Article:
I’m not even sure that it’s a “cold one” that I’m feeling, or just too much of it… (Had another inch of snow overnight):
        I believe (part of) the definition of Climate Change is extremes of weather, and we are definitely getting that. The mitigation of Spring and Fall seem almost nonexistent as, again this year, we appear to have been plunged into full-on Winter weather…

        Liked by 1 person

  7. EllaDee says:

    It seems too cold too soon, I hope it isn’t a sign of a severe winter, just early that will steady up as it goes along. As for the rest, well, may you have enough harvest, and days that find you inside, writing coffee in hand in the company of Mr Fabulous, with Gracie having all her bits in the right places…

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    • Bill says:

      Thanks Ella Dee. Hopefully this is just a fluke. But unfortunately I don’t expect to have much left in the gardens after this. I’ll just accept it as an invitation to rest. 🙂

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  8. Lynda says:

    Bill, we are experimenting with row covers here. It was in the teens last night but all seems well under the little “covered wagons” we’ve placed over our raised beds. I suppose it would be impossible to justify the costs for your size rows, but for the little bit we need it appears to be working!

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    • Bill says:

      I don’t have any row covers but I made some makeshift ones out of plastic sheets and covered the broccoli the first night. It may have helped. I went ahead and harvested it all yesterday, even though it wasn’t full grown. I didn’t want to risk it. Glad you’re able to protect your veggies.

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  9. avwalters says:

    A day like that could push you to something stronger! I hope Mr. Fabulous is home by now–snug before this early blast of winter hits.

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    • Bill says:

      Unfortunately still no sign of Mr. Fab. And today we had to take Gracie to freezer camp.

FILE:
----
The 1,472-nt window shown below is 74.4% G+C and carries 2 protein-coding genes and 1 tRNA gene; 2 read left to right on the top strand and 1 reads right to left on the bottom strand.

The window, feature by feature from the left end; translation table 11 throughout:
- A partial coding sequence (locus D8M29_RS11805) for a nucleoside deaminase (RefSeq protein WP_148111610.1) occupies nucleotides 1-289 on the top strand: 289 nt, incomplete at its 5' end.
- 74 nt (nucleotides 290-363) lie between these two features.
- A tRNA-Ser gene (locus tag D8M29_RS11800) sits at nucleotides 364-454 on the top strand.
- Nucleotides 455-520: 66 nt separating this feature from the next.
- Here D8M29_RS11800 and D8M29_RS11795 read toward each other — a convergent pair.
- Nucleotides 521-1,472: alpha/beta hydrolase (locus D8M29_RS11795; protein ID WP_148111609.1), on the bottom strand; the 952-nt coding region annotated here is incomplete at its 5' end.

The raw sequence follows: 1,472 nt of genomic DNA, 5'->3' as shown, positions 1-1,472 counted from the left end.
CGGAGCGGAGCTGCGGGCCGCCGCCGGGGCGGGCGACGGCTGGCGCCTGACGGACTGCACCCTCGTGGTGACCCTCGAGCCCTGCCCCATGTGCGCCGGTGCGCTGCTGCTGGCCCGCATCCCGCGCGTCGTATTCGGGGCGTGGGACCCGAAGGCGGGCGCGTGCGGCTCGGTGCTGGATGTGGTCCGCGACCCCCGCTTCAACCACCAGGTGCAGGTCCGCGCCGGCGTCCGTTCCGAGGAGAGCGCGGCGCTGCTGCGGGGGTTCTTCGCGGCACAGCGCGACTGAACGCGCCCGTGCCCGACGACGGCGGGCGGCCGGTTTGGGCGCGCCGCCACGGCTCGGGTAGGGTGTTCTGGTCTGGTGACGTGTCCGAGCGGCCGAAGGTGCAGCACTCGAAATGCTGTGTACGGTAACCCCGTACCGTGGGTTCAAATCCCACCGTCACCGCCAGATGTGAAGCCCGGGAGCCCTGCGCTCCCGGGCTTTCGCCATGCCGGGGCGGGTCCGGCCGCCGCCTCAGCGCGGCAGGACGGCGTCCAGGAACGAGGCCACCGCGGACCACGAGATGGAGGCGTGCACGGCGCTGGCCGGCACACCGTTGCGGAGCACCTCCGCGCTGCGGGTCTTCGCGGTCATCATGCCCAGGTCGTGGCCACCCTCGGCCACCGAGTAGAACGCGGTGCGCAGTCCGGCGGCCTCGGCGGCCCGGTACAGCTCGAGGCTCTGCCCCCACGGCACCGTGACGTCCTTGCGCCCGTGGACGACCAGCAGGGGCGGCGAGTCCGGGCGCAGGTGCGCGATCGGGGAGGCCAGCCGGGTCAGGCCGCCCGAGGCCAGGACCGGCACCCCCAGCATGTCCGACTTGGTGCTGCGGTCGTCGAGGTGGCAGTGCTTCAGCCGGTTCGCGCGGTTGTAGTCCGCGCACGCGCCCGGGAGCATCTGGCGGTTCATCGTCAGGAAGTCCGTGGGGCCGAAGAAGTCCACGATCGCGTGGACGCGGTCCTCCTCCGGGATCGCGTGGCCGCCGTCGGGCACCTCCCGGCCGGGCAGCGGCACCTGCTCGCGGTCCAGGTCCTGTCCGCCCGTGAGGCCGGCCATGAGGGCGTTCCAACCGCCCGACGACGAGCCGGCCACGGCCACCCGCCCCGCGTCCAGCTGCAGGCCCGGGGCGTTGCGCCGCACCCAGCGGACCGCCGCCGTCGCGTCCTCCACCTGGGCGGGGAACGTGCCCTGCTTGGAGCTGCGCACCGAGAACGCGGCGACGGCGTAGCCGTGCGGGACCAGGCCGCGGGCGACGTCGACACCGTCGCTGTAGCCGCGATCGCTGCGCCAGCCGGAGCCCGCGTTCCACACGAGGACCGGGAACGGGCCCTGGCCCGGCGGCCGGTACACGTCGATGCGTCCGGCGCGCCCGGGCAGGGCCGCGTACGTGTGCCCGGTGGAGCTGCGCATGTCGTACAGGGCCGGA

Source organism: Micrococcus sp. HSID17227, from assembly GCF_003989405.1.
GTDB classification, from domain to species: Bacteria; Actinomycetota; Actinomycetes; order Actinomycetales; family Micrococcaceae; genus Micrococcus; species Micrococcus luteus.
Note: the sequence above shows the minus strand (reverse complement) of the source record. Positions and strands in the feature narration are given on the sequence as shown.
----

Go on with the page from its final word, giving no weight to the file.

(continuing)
The gardens are now mostly history. I’m wishing now that I’d harvested the brussels sprouts leaves. Oh well. It’s been a good year for produce, notwithstanding the very disappointing fall (usually our best season). I’m already looking forward to spending some time with seed catalogs.

      Liked by 1 person

      • Deb Weyrich-Cody says:

        Oh dear, sorry about Gracie (I did wonder when you said it had happened again): Still, hang in there for Mr. Fab. Our girl was gone for a week when she tried to stow away in the nieghbour’s back seat and got caught part-way in the car door ):

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  10. shoreacres says:

    I follow the National Weather Service on Twitter, and a few days ago (the 11th, I think) they posted about the strongest blue norther ever to come roaring out of the arctic — a hundred years ago! I wish I could be around a hundred years hence, just to see how things shake out.

    I’m so sorry about the missing kitty. Fingers and toes are crossed her that it’s back home. As for the other — as long as you don’t get prolapsis and prolepsis, you’ll be fine. 😉

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    • shoreacres says:

      Good grief. You’d think I’m the one drinking wine. Make that:

      I’m so sorry about the missing kitty. Fingers and toes are crossed here that it’s back home. As for the other — as long as you don’t get prolapsis and prolepsis confused, you’ll be fine.

      There. 🙂

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      • Bill says:

        It hasn’t been a good week here for cats. Mr. F hasn’t returned and we just learned tonight that we’re going to have to put our 16 year old Dixie down. 😦

        Gracie had to leave the farm earlier than we had planned.

        It’s good that days like those aren’t common around here.